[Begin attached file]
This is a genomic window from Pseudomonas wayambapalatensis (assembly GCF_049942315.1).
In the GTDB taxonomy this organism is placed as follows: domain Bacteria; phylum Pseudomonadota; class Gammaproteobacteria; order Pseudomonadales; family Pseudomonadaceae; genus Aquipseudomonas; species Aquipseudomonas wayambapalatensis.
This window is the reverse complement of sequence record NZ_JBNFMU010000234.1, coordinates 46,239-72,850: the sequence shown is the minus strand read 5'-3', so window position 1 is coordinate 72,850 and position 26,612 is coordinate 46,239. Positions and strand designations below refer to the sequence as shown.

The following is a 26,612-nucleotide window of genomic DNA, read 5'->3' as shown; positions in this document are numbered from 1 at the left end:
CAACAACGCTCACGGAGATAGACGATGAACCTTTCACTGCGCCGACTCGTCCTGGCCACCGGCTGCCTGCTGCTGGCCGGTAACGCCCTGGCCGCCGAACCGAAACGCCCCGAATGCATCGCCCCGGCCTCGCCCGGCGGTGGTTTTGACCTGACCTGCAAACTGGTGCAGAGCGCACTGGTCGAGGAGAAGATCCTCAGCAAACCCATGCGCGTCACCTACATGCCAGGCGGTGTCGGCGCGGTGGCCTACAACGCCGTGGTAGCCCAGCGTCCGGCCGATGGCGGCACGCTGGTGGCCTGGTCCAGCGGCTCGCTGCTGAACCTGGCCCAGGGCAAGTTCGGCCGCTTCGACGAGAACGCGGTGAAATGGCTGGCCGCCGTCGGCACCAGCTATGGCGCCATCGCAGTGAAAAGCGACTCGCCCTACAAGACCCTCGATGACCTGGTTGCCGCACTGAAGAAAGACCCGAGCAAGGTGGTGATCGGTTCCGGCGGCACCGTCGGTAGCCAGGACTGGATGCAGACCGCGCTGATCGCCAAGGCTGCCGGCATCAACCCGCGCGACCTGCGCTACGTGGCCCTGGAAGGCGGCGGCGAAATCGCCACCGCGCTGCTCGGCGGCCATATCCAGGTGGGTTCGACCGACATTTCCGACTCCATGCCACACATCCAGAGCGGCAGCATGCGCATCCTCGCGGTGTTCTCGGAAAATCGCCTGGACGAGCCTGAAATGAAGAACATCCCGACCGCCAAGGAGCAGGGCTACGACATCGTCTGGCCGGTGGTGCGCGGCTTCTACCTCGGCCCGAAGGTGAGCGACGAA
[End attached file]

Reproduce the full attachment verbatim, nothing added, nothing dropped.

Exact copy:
This is a genomic window from Pseudomonas wayambapalatensis (assembly GCF_049942315.1).
In the GTDB taxonomy this organism is placed as follows: domain Bacteria; phylum Pseudomonadota; class Gammaproteobacteria; order Pseudomonadales; family Pseudomonadaceae; genus Aquipseudomonas; species Aquipseudomonas wayambapalatensis.
This window is the reverse complement of sequence record NZ_JBNFMU010000234.1, coordinates 46,239-72,850: the sequence shown is the minus strand read 5'-3', so window position 1 is coordinate 72,850 and position 26,612 is coordinate 46,239. Positions and strand designations below refer to the sequence as shown.

The following is a 26,612-nucleotide window of genomic DNA, read 5'->3' as shown; positions in this document are numbered from 1 at the left end:
CAACAACGCTCACGGAGATAGACGATGAACCTTTCACTGCGCCGACTCGTCCTGGCCACCGGCTGCCTGCTGCTGGCCGGTAACGCCCTGGCCGCCGAACCGAAACGCCCCGAATGCATCGCCCCGGCCTCGCCCGGCGGTGGTTTTGACCTGACCTGCAAACTGGTGCAGAGCGCACTGGTCGAGGAGAAGATCCTCAGCAAACCCATGCGCGTCACCTACATGCCAGGCGGTGTCGGCGCGGTGGCCTACAACGCCGTGGTAGCCCAGCGTCCGGCCGATGGCGGCACGCTGGTGGCCTGGTCCAGCGGCTCGCTGCTGAACCTGGCCCAGGGCAAGTTCGGCCGCTTCGACGAGAACGCGGTGAAATGGCTGGCCGCCGTCGGCACCAGCTATGGCGCCATCGCAGTGAAAAGCGACTCGCCCTACAAGACCCTCGATGACCTGGTTGCCGCACTGAAGAAAGACCCGAGCAAGGTGGTGATCGGTTCCGGCGGCACCGTCGGTAGCCAGGACTGGATGCAGACCGCGCTGATCGCCAAGGCTGCCGGCATCAACCCGCGCGACCTGCGCTACGTGGCCCTGGAAGGCGGCGGCGAAATCGCCACCGCGCTGCTCGGCGGCCATATCCAGGTGGGTTCGACCGACATTTCCGACTCCATGCCACACATCCAGAGCGGCAGCATGCGCATCCTCGCGGTGTTCTCGGAAAATCGCCTGGACGAGCCTGAAATGAAGAACATCCCGACCGCCAAGGAGCAGGGCTACGACATCGTCTGGCCGGTGGTGCGCGGCTTCTACCTCGGCCCGAAGGTGAGCGACGAA